Under Lucas, the Jets were able to gain back respectability, especially over an exhilarating December. The former Scarlet Knight led the Jets to three consecutive fourth quarter comebacks, starting with the erasure of a 13-6 deficit at The Meadowlands against the Dolphins. Lucas helped the Jets put up 22 unanswered points as they scored on each of their three full offensive possessions in the third. Two throws found their way to Johnson for scores, allowing the Jets to earn a 28-20 win over a Dolphins team contending for a playoff spot.

Lucas posted a 6-3 record as the Jets starter en route to an 8-8 campaign. He would earn another fourth quarter comeback win when the Jets visited Miami two weeks later, creating a sandwich yet another last-frame victory in Dallas.

12/2/12: Raising Arizona

This is the story about a Jets quarterback that came from the hallowed football ground of Tuscaloosa, Alabama and led Gang Green to a crucial victory.

The hero in this tale is, of course, Greg McElroy.

In December 2012, the Jets and Arizona Cardinals met in a game that set quarterbacking back decades. In NFL football, a quarterback could throw the ball an infinite number of times into the ground and still emerge with a comparatively sizable passer rating of 39.6. Somehow, starting quarterbacks Mark Sanchez and Ryan Lindley both failed to beat 30. Neither eclipsed the century mark in yardage and combined to complete 20-of-52 passes. Arizona managed to earn just five first downs, but somehow nursed a slim 3-0 lead for a majority of the game.

With the Sanchez era in its dying acts, the Jets mercifully removed him for McElroy in the second half. The insertion of the former national champion and seventh-round pick drew cheers from a bored MetLife Stadium crowd. His statline was simple…a mere 5-of-7 for 29 yards…but he did what Sanchez could not: score. McElroy found tight end Jeff Cumberland for a one-yard touchdown on the first play of the fourth quarter, which was somehow enough to earn the Jets a 7-6 win and keep their playoff hopes alive for another week.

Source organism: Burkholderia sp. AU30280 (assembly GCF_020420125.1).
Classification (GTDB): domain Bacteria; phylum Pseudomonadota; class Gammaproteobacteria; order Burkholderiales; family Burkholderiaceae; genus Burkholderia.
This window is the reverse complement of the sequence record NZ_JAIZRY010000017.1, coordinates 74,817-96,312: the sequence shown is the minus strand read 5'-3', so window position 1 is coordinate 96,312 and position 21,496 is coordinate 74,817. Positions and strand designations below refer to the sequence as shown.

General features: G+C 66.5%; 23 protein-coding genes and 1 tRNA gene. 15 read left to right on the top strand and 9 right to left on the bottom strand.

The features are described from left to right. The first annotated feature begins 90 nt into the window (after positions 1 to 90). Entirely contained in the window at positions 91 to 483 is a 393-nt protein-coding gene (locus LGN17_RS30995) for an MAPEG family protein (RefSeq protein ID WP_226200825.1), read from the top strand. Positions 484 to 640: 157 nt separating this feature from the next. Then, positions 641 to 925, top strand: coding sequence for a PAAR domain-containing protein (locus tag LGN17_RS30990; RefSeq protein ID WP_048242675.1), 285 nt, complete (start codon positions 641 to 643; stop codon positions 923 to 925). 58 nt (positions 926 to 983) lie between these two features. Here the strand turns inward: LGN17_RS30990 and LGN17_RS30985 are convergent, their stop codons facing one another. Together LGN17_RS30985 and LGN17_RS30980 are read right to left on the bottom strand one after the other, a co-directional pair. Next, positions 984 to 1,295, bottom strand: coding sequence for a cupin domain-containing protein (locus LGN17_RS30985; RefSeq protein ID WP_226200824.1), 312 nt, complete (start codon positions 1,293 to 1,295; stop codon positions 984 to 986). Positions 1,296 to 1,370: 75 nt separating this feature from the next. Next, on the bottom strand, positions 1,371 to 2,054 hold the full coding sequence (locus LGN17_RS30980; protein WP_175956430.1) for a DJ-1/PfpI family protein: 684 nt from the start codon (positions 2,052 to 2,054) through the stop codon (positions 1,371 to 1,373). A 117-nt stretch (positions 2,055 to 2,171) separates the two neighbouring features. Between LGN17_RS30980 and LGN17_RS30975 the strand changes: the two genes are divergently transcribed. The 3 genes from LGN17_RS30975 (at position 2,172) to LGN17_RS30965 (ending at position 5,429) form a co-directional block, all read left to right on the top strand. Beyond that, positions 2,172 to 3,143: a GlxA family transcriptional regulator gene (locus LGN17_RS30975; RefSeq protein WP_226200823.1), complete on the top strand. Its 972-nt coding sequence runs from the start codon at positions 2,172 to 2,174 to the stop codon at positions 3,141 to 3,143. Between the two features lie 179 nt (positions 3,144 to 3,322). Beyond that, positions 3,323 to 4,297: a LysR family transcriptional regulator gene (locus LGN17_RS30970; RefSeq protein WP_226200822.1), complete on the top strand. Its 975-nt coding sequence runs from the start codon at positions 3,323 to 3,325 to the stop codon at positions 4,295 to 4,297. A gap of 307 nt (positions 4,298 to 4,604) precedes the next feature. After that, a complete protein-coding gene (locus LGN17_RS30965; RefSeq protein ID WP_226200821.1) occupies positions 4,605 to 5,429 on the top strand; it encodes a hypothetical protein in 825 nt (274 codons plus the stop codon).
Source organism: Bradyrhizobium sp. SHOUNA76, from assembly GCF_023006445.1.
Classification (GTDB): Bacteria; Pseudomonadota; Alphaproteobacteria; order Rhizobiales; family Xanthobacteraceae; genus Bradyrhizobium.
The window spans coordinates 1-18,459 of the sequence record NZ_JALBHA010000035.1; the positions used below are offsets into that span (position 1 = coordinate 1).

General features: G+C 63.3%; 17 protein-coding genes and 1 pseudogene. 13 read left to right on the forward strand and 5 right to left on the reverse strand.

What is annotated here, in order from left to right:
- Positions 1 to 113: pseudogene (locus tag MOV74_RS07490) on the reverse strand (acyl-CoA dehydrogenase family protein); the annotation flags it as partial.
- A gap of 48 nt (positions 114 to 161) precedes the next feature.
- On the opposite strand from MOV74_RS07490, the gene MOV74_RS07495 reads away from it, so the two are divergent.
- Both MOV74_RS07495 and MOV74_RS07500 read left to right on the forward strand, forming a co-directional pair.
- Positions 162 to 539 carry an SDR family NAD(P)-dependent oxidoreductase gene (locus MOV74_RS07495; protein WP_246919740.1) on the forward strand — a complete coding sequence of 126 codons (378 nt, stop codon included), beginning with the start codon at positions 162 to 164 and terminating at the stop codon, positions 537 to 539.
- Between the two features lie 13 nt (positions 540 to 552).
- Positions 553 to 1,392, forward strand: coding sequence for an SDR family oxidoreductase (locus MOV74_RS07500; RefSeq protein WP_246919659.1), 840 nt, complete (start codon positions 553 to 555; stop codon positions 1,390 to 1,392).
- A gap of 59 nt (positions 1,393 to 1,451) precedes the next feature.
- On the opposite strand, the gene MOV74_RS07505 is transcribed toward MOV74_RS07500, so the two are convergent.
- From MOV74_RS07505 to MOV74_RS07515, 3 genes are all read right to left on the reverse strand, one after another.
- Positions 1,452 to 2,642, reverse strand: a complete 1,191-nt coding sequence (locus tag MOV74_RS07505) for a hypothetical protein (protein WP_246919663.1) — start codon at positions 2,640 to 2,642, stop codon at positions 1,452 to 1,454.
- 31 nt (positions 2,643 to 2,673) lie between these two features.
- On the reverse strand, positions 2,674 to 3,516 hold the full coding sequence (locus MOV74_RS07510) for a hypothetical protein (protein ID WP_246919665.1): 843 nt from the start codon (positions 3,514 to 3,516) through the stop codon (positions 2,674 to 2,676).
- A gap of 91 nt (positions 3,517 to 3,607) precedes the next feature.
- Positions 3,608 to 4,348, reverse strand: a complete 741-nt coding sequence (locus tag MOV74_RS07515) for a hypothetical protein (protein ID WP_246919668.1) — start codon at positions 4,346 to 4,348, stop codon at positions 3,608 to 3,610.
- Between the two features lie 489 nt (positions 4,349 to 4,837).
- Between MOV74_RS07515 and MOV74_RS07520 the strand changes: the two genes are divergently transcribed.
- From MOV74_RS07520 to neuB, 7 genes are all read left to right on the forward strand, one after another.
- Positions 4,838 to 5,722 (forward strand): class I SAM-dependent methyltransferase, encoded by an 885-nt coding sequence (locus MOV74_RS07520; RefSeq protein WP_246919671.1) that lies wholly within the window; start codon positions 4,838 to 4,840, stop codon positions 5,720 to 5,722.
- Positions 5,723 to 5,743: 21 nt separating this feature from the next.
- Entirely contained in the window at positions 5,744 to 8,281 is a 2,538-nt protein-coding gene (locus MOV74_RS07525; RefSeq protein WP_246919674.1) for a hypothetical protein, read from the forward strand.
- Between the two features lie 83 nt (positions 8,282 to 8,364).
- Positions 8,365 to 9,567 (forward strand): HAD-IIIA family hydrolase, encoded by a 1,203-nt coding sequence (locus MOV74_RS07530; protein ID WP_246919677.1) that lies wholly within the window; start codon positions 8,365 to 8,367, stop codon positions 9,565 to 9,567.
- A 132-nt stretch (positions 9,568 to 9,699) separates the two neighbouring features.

When the Jets were eliminated a week later, McElroy earned his first, and what became his only, career start. He was sacked 11 times in a loss to the San Diego Chargers, suffering concussion symptoms. He never partook in another regular season down in the NFL.

11/9/14: Vick Over Pitt

The 2014 New York Jets hoped to showcase the No. 7 of the future in Geno Smith.

They did get to show off a certain man with the numeral…albeit one from the past.

Michael Vick’s penultimate season with the Jets, albeit in the unfamiliar number of one. Vick was called upon to replace a struggling Smith with the Jets reeling at 1-6. The third and final game of his starting tenure produced a rare victory, as the Jets upset the 6-3 Pittsburgh Steelers by a 20-13 final at MetLife Stadium. Two touchdown passes from Vick, including a 67-yard bomb to T.J. Graham, allowed the Jets to jump out to a 17-0 lead in the first quarter. Vick also made history during the game by becoming the first quarterback in NFL history to break the rushing plateau of 6,000 yards.

Geoff Magliocchetti is on Twitter @GeoffJMags